Ginny: Yes, I journaled it, I was doing a lot more meditation. I was reading a lot of Hay House books as well. Just kind of now doing more of an emotional journey … forgiveness, learning more about kindness towards myself.

And kindness is really the gateway to healing. I'm actually writing a book about it.

Lauren: That’s amazing. Well, it's about time you wrote a book! When that comes out, we’ll tell everyone.

Ginny: It’s basically about the whole process  … how you have to release first, before you can even restore and renew your health.

Lauren: Well, that you have to heal your body, but you also have to heal the stuff that's toxic and emotionally toxic that we hold on to. Because that stuff - you're hurting yourself more than you're hurting other people when you hold on to grudges. That’s where that kindness to oneself, and the forgiveness, really come in.

Ginny: Absolutely. A lot of people just want to skip the release part. I wanted to skip the release part.

Lauren: It's not easy work.

Ginny: I didn't know that I really had to go through it.

But in order to heal, you have to go through the releasing aspect — releasing the foods that no longer serve you, releasing toxic relationships that no longer serve you, learning about boundaries. That's more restoring. But when you’re learning to release, and you're able to let go of anything and everything that no longer serves you, then you can actually start to restore.

And during that restore process, you can use Reiki. You can even use Reiki to release as well. Breath work is great to release; meditation. Meditation is also great for restoring and renewing. You kind of just find what healing modalities work for you. For some people, they may need a more hands-on approach. There's a thing called touch therapy. Or, emotional code therapy. Basically what that does is, through certain touches on the body, it releases.

Lauren: So, almost like an acupuncture, but through touch.

Ginny: Yes. So there are all these different things that one can do … going out in nature, being in nature, hearing birds sing, being with the trees … going to the beach, watching the waves.

Lauren: It sounds so simple, but it’s so important.

Ginny: So important.

Lauren: We sort of talked about this a little bit, but why don’t you tell us about a typical day then — versus a typical day now. What is the contrast there? I suppose one was, in bed. And now we're up and about and working and living.

Ginny: Now I'm working!

Lauren: It’s unbelievable.

Ginny: Honestly ...

When I first started this journey, I had no expectations. I stuck with it because it was working.

And then … and it's really funny because halfway through, I remember complaining to my husband, “I’m not getting better!” And he was, like, “What are you talking about?? You're actually out of bed, and you're making dinner and you're making lunch. You're making me lunch for work, and all this other stuff."

And it's really interesting, because as I was getting better, my husband was getting sicker. And he didn't adapt any of the Medical Medium stuff until he actually had to.

Lauren: Fair enough.

Ginny: Yeah. He was laid off in October 2017, as I said earlier.

Lauren: But he’s working again, now.

Ginny: He’s working. Yeah. He’s got a great job now. And he's so super grateful. But he was out of work for over a year. And during that year, he had a heart attack — and he didn’t know. He had all these gut issues, and they found out that he had diverticulitis and diverticulosis, and a diseased colon, which was like a congenital birth defect. Because he was on Cobra, and the doctor said, “Why don't we just take out the diseased colon now, so that you don't have to deal with it later on in life?”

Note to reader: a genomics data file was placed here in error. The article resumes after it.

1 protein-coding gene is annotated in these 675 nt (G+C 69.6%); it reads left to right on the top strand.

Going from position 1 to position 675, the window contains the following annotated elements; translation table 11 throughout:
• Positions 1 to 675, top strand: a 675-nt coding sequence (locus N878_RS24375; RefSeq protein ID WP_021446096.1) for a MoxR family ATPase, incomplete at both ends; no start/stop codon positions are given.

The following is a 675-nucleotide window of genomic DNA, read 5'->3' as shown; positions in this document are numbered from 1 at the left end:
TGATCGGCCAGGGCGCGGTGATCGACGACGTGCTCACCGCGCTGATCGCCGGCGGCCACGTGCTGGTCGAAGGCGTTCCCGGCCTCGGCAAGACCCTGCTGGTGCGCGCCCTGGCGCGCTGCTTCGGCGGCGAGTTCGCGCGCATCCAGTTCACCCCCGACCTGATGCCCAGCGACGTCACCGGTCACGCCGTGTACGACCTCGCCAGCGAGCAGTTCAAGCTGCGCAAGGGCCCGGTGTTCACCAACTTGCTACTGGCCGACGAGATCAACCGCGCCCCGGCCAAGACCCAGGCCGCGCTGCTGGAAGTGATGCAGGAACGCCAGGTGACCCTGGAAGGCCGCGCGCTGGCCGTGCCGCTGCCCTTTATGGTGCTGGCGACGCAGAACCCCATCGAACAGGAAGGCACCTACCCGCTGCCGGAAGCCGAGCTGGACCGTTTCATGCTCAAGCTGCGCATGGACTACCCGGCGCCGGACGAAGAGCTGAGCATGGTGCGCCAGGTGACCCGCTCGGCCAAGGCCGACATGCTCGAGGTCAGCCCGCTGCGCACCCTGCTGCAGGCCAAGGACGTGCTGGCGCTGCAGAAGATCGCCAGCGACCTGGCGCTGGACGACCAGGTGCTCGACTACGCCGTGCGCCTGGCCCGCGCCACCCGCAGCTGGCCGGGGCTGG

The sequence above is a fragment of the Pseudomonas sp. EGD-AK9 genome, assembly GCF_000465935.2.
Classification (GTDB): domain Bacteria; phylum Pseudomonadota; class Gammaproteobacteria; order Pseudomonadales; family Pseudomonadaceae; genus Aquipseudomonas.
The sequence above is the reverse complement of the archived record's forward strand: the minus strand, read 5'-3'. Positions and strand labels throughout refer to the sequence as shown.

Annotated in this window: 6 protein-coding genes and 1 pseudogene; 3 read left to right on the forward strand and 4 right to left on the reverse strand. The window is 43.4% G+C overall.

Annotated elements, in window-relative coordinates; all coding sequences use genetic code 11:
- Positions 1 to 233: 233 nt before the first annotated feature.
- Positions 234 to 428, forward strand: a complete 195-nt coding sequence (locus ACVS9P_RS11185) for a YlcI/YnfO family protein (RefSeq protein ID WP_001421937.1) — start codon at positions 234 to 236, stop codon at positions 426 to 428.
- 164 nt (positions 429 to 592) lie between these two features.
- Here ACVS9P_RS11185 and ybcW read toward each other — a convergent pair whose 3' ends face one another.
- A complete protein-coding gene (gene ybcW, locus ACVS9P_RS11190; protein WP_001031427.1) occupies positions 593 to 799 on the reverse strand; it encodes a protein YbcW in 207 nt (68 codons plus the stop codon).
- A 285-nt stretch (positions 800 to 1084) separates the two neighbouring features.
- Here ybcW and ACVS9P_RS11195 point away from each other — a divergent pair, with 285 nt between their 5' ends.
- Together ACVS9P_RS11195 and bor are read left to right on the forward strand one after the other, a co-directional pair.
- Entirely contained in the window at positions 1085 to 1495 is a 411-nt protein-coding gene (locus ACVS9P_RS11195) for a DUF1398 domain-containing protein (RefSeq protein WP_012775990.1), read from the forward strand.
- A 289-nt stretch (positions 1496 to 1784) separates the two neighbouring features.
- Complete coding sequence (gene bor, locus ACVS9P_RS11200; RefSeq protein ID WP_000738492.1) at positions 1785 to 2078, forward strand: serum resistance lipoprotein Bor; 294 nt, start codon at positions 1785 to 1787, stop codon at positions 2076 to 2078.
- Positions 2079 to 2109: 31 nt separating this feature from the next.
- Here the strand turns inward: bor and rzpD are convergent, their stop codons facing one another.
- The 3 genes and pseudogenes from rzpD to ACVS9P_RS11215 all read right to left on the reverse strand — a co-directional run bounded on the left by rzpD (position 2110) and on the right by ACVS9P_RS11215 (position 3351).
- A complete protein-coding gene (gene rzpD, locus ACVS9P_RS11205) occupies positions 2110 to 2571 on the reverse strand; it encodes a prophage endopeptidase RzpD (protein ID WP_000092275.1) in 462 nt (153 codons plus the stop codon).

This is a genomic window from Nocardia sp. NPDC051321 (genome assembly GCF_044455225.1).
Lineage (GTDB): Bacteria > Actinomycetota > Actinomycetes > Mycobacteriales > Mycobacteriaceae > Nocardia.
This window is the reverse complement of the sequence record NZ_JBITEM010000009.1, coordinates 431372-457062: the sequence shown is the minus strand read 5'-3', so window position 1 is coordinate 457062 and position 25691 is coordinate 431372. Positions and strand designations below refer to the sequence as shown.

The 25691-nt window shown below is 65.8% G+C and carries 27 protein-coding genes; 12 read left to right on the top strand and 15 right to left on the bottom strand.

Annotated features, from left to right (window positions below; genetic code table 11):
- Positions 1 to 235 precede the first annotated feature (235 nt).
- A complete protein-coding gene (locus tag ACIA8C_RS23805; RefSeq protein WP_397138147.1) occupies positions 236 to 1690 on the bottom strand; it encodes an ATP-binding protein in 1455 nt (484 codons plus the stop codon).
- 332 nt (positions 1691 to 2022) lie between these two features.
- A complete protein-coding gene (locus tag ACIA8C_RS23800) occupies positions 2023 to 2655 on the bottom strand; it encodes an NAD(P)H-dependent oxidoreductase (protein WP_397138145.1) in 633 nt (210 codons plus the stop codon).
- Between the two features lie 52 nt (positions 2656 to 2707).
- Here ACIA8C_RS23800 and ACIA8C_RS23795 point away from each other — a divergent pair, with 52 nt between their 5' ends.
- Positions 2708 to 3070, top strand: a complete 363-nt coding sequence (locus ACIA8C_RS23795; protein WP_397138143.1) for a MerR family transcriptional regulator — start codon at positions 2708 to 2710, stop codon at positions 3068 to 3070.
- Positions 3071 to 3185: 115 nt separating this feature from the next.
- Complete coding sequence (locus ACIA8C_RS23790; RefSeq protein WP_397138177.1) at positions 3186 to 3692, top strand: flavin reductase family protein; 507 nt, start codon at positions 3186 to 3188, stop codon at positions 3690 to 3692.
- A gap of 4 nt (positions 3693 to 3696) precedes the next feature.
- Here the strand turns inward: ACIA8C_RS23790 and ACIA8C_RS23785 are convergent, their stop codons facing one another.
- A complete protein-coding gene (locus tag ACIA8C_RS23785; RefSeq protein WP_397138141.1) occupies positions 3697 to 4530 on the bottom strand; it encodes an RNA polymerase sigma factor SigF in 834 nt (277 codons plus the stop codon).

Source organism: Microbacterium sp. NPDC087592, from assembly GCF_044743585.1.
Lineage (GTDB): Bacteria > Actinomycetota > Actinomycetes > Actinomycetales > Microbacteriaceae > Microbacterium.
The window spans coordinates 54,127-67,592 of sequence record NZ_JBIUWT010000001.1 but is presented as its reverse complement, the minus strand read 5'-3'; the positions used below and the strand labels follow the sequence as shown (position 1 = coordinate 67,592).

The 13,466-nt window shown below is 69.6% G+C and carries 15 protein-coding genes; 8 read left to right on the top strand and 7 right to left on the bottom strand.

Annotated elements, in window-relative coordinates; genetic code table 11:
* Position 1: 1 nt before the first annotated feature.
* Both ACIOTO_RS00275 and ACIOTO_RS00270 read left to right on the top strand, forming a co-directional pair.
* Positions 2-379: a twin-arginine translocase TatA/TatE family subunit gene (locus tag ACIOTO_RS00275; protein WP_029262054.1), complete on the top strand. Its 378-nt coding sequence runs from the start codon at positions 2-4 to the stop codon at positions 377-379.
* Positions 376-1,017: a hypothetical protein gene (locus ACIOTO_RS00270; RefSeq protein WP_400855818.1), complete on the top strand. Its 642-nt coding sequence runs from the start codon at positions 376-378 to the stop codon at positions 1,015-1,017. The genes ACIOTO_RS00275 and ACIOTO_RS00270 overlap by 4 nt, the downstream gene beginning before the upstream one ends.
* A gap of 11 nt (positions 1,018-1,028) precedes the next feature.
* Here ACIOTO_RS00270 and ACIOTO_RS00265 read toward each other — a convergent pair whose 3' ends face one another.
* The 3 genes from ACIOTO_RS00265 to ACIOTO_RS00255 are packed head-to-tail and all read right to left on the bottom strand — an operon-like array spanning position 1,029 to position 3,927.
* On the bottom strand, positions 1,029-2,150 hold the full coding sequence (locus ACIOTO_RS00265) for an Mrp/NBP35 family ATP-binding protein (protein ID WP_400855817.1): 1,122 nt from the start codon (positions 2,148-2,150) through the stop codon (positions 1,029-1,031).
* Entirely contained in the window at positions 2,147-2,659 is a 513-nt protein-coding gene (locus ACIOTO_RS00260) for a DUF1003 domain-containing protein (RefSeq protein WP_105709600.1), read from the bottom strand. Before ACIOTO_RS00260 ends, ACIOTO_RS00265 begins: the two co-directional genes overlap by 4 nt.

Lauren: They just took it out?

Ginny: Yeah. That was in June, and they did surgery. But then after the surgery, the hospital gave him chicken. His sutures ruptured. The nurse that was supposed to take care of him was missing for four hours that night. So he was going into a sepsis shock kind of a thing. The very next day, they squeezed him in for an emergency surgery. And they put in a colostomy bag.

Lauren: So he has a stoma now.

Ginny: Yeah. He had a stoma, which was like … I don't know what to say how big this is?

Lauren: It’s like a pancake, a small pancake?

Ginny: Yeah, like a silver dollar pancake.

Lauren: Like an apple…that’s about the size of an apple.

Ginny: Yeah, like an apple size. So he had that. And the homecare nurse came out twice a week to see him.

And as soon as he came home, I was, like, “Celery juice. Lemon water with supplements. Green juice." We cut out all the bad stuff — dairy, eggs — all that stuff.

Lauren: You had to be more extreme with your approach with him because he got sick so suddenly.

Ginny: Yeah. And then, aloe water. So we did those things for his gut health. And his stoma healed to like, a little tiny marble size within two and a half weeks. And the nurse said, “I’ve never seen anything like this in my entire life. Let me write down this book that you're talking about.” Because it's funny, I brought it up the first day she came. I told her, “I'm healing my lupus, and RA, and brain tumors, and yada yada yada."

Lauren: Speaking of which, did you ever get the brain tumors removed?

Ginny: Oh, I'm gonna get to that. Because we’re timed …

Lauren: Well, I know the answer because I’ve seen it on Instagram. But I want our listeners to know!

Ginny: That was June. So then, for two months he was doing that. But at the end of July, we got into a car accident.